We called Adam’s hair stylist in Chicago–did I mention that we were in Florida when this trauma occurred?  And left a message on his voicemail.  So much for getting professional help.  We tried “googling” a solution and came up with a variety of answers most of which ended with cutting out the hair.  Finally, we patched together a solution:

Items You’ll Need:

• Baby oil

• Knitting Needle/”Rat tail” comb

• Wide tooth comb

• Shampoo

• Conditioner

The Process: 

1  Find a sympathetic friend who is willing to help you. (At this point, it is also helpful for your friend to bring you a shot or two of whisky or tequila–unless of course if you are under age–or a few Tylenol because this is going to be a really long and arduous process.)

2.  Apply a generous amount of oil (preferably baby) to the tangled area. Dab the oil on the tangle with your fingers but be careful not to rub the hair and tangle it more.

3. Getting strands out takes some time so you’ll need to be patient:

  • Stick the tip of the knitting needle or rat tail comb about 1/4 inch into the end of the brush below the hair & insert it on an upward angle between the bristles so the end pokes out through the hair.  
  • Gently pull and tug upward at the tiny strand and slide the end of the comb back and forth beneath it.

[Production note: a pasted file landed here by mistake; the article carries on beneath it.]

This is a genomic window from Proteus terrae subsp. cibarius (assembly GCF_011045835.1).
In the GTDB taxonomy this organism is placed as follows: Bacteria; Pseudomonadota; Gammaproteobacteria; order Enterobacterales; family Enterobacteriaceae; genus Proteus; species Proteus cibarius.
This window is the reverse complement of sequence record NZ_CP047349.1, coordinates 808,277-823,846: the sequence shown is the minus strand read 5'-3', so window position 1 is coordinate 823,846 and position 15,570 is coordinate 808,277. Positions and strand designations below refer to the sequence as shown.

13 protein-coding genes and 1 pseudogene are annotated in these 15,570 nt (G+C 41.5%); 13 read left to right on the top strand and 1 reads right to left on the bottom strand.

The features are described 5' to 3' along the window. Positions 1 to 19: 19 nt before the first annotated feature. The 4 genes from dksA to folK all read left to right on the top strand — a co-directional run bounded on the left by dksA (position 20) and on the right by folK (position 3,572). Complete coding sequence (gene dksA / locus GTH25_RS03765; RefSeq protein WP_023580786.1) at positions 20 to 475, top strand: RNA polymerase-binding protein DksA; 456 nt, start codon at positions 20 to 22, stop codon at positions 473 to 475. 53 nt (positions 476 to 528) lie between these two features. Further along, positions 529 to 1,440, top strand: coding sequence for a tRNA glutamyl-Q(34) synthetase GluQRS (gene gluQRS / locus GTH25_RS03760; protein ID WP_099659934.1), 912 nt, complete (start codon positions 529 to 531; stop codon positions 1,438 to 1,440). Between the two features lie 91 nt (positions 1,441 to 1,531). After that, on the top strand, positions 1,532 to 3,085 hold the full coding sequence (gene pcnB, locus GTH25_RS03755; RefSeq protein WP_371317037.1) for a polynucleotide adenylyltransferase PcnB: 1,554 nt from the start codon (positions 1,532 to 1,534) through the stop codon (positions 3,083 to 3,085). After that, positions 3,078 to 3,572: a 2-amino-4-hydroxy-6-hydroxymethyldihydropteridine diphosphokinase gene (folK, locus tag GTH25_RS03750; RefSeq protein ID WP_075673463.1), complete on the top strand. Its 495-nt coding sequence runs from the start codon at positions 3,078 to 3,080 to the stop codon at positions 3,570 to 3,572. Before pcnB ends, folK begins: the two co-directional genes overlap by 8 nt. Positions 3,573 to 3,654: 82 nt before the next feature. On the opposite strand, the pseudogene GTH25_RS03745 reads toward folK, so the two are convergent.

• Keep loosening the strand until the end slides out of the bristles.

4. Keep the end of the sharp point underneath the strand of hair and grasp the end of the strand with your fingers. Push away from the end of the strand while lifting it up and away from the brush by the ends.

5. Once a strand is free: Clip it with a bobby pin as not to re-tangle it. (And now for the lengthy part of the process.) Repeat the same procedure you used for the first strand until most of the hair is free or you just can’t stand the pain.  

6. Hopefully most of the hair has come out of the hairbrush and you are left with a matted, knotty strand of greasy, oily hair.

7. Hop in the shower and set it to the highest possible temperature that you can stand.  Lather the hair with conditioner (BE GENEROUS!) and practice some deep breathing exercises as you wait for the conditioner to penetrate your messy hair.  Now use a wide tooth comb to untangle the matted hair.  Gently comb out the knots from the ends working your way upwards as the knots untangle

8. Once the knots are out and you are finally free from the brushes of bondage, rinse everything out of your hair.  Now wash your hair with (preferably) a deep clarifying shampoo. It may take several shampoos to remove all of the oil and conditioner from your hair.

9. Rinse and repeat as many times as needed until your hair is squeaky clean. Finish with a deep conditioner to seal the damaged areas.

We have all done some really stupid things in our time.  Case and point? The forehead hickey Lulu got a few years ago from sticking a small plunger (meant to hold my iPod) on her face: http://windycitymomma.com/2011/07/20/an-unexpected-forehead-hickey.  I guess it was just my turn to do something idiotic, huh?  Watch out Adam!  You’re next!